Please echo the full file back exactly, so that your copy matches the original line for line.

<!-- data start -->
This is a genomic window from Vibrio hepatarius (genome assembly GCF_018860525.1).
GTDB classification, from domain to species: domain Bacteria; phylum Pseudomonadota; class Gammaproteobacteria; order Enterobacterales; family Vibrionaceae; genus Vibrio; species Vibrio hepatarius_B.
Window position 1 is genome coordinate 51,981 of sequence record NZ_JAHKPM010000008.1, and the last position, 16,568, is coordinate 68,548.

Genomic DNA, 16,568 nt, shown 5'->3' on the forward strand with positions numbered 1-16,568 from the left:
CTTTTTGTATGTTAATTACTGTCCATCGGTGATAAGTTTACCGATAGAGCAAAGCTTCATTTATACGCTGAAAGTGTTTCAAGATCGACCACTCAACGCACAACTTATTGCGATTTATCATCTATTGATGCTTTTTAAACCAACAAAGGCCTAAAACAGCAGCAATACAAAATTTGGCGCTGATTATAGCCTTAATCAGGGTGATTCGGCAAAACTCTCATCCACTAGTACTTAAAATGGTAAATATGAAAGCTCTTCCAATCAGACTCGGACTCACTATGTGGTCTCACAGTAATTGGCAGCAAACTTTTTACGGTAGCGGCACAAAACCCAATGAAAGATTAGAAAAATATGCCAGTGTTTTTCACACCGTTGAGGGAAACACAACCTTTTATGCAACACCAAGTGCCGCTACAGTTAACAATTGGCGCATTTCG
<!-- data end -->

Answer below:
This is a genomic window from Vibrio hepatarius (genome assembly GCF_018860525.1).
GTDB classification, from domain to species: domain Bacteria; phylum Pseudomonadota; class Gammaproteobacteria; order Enterobacterales; family Vibrionaceae; genus Vibrio; species Vibrio hepatarius_B.
Window position 1 is genome coordinate 51,981 of sequence record NZ_JAHKPM010000008.1, and the last position, 16,568, is coordinate 68,548.

Genomic DNA, 16,568 nt, shown 5'->3' on the forward strand with positions numbered 1-16,568 from the left:
CTTTTTGTATGTTAATTACTGTCCATCGGTGATAAGTTTACCGATAGAGCAAAGCTTCATTTATACGCTGAAAGTGTTTCAAGATCGACCACTCAACGCACAACTTATTGCGATTTATCATCTATTGATGCTTTTTAAACCAACAAAGGCCTAAAACAGCAGCAATACAAAATTTGGCGCTGATTATAGCCTTAATCAGGGTGATTCGGCAAAACTCTCATCCACTAGTACTTAAAATGGTAAATATGAAAGCTCTTCCAATCAGACTCGGACTCACTATGTGGTCTCACAGTAATTGGCAGCAAACTTTTTACGGTAGCGGCACAAAACCCAATGAAAGATTAGAAAAATATGCCAGTGTTTTTCACACCGTTGAGGGAAACACAACCTTTTATGCAACACCAAGTGCCGCTACAGTTAACAATTGGCGCATTTCG